Agree on authorship

The International Committee of Medical Journal Editors (ICMJE) has useful guidance, relevant not just to medical papers: ICMJE | Recommendations | Defining the Role of Authors and Contributors.

According to ICMJE, authorship should be based on:

  • Substantial contributions to the conception or design of the work; or the acquisition, analysis, or interpretation of data for the work; AND
  • Drafting the work or revising it critically for important intellectual content; AND
  • Final approval of the version to be published; AND
  • Agreement to be accountable for all aspects of the work in ensuring that questions related to the accuracy or integrity of any part of the work are appropriately investigated and resolved.

Research in many disciplines is highly collaborative and includes teams of researchers significantly contributing to the paper. To formally recognise different types of contributions, journals adopt the Contributor Roles Taxonomy (CRediT) to recognise individual contributions, reduce authorship disputes and facilitate collaboration. Noteworthy, due to ongoing discussion, journals are adopting changes differently. Some keep authorship but declare contributions according to CRediT, some have switched to the contributorship model, and some combine authorship and contributorship models. Therefore, it is important to read carefully the journal’s instructions on authorship and/or contributorship.

Authorship should be agreed before you start writing and confirmed before manuscript submission.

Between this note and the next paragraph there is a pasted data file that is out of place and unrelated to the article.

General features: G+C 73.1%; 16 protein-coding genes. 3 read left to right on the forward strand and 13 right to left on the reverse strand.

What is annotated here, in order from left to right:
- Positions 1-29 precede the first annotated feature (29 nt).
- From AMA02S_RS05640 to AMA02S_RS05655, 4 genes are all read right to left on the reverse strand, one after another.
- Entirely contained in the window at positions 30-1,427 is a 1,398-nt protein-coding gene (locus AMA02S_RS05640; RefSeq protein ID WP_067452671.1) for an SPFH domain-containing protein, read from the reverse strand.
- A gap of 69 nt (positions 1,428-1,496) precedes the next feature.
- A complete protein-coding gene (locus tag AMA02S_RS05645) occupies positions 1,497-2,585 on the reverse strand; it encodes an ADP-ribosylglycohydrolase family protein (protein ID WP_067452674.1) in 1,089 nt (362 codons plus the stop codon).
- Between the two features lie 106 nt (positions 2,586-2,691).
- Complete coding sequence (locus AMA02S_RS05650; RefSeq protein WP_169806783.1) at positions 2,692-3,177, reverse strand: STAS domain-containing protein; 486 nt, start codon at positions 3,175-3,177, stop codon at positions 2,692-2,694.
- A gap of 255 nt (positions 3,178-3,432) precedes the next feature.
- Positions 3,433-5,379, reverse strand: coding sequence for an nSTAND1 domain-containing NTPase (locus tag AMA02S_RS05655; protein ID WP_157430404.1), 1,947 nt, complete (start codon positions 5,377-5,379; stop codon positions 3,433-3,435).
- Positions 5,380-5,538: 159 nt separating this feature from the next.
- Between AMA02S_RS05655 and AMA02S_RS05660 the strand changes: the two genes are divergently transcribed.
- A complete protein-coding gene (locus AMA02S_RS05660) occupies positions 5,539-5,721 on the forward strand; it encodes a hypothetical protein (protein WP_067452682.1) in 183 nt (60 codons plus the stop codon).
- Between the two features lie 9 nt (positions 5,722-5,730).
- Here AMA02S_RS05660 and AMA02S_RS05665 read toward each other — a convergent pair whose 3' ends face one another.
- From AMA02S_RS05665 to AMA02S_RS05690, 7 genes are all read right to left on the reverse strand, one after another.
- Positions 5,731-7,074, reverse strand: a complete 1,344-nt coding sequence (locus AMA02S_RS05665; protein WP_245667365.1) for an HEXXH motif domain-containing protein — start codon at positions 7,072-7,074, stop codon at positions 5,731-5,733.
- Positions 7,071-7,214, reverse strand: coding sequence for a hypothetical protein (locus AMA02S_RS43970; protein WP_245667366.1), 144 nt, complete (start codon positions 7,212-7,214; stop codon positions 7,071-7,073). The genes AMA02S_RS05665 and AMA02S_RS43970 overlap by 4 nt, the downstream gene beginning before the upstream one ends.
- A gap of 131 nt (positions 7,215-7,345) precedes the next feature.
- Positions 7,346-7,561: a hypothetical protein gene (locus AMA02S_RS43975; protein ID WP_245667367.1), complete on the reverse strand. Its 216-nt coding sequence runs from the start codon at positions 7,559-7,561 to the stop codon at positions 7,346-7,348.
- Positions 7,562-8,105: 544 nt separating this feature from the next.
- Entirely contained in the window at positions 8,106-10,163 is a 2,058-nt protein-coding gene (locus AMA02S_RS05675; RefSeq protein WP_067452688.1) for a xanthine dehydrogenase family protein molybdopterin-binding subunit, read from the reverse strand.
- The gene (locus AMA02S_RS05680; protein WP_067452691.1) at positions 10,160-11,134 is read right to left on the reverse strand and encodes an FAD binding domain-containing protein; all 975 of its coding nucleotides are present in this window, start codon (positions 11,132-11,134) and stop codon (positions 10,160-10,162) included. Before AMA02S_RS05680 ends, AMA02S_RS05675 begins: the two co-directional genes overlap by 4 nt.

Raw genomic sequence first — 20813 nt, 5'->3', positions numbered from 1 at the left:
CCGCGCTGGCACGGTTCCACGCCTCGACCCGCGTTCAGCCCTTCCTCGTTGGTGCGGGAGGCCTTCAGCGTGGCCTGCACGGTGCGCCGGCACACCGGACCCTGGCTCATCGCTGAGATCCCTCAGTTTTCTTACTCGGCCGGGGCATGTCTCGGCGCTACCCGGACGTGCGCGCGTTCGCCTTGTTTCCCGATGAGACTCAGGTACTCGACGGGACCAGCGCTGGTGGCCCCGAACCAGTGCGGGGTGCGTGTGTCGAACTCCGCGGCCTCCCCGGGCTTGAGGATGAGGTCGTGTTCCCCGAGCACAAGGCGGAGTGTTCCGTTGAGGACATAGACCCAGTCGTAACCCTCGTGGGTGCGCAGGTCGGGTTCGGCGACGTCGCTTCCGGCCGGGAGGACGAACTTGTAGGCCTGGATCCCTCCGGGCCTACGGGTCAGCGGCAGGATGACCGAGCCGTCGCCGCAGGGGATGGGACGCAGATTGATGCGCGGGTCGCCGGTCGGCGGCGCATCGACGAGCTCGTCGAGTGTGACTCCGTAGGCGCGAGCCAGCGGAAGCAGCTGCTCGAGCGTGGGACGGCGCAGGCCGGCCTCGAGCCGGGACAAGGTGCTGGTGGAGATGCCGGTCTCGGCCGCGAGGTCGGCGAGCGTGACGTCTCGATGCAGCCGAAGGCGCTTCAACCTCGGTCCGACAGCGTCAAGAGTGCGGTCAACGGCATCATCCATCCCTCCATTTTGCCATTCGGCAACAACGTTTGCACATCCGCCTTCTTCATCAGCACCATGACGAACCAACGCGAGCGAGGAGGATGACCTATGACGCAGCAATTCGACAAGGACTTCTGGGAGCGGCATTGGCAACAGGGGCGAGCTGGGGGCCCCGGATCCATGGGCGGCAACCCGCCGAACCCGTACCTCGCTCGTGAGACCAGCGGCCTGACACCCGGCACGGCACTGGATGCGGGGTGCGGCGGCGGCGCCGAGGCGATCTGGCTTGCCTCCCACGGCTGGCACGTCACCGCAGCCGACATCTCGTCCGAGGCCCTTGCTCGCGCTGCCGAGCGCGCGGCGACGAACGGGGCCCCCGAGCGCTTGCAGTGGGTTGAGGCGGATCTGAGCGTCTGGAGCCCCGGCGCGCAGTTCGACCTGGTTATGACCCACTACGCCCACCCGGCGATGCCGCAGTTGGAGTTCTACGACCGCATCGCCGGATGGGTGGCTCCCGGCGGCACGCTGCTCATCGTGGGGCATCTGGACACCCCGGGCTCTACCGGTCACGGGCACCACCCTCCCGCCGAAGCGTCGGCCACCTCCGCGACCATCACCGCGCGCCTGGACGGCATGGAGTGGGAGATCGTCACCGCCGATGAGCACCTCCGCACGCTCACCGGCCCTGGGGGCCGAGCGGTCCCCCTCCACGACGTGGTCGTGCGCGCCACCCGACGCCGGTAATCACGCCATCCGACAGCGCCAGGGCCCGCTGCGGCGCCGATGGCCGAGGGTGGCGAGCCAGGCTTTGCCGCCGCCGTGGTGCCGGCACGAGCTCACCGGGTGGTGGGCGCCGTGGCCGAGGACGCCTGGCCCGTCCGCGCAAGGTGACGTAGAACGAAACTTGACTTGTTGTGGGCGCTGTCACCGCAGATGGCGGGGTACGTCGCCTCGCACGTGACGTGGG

Disputes about authorship during submission and publication stages may delay or even prevent the publication of your article, so be sure every author is appropriately acknowledged and only legitimate authors are included.

Following the introduction of large language models, such as ChatGPT, most major publishers have issued guidelines regarding their use to write academic papers. COPE has also issued a statement on the use of artificial intelligence (AI) tools. Generally, AI tools can be used to polish text and to create abstracts from completed manuscripts but they are not to be listed as authors or co-authors. Care should be taken when asking such models to suggest references, as there is some evidence that they provide references that do not exist.

To distinguish researchers and ensure accurate attribution of authorship or/and contributorship, Open Researcher and Contributor ID (ORCID) is increasingly being used by journals. It is a unique persistent digital identifier that can be connected to each of your professional activities and details, such as affiliations, grants, publications, peer review, without manual updating. You can register for free and use your ORCID to share information with other systems, ensuring you get recognition for all your contributions.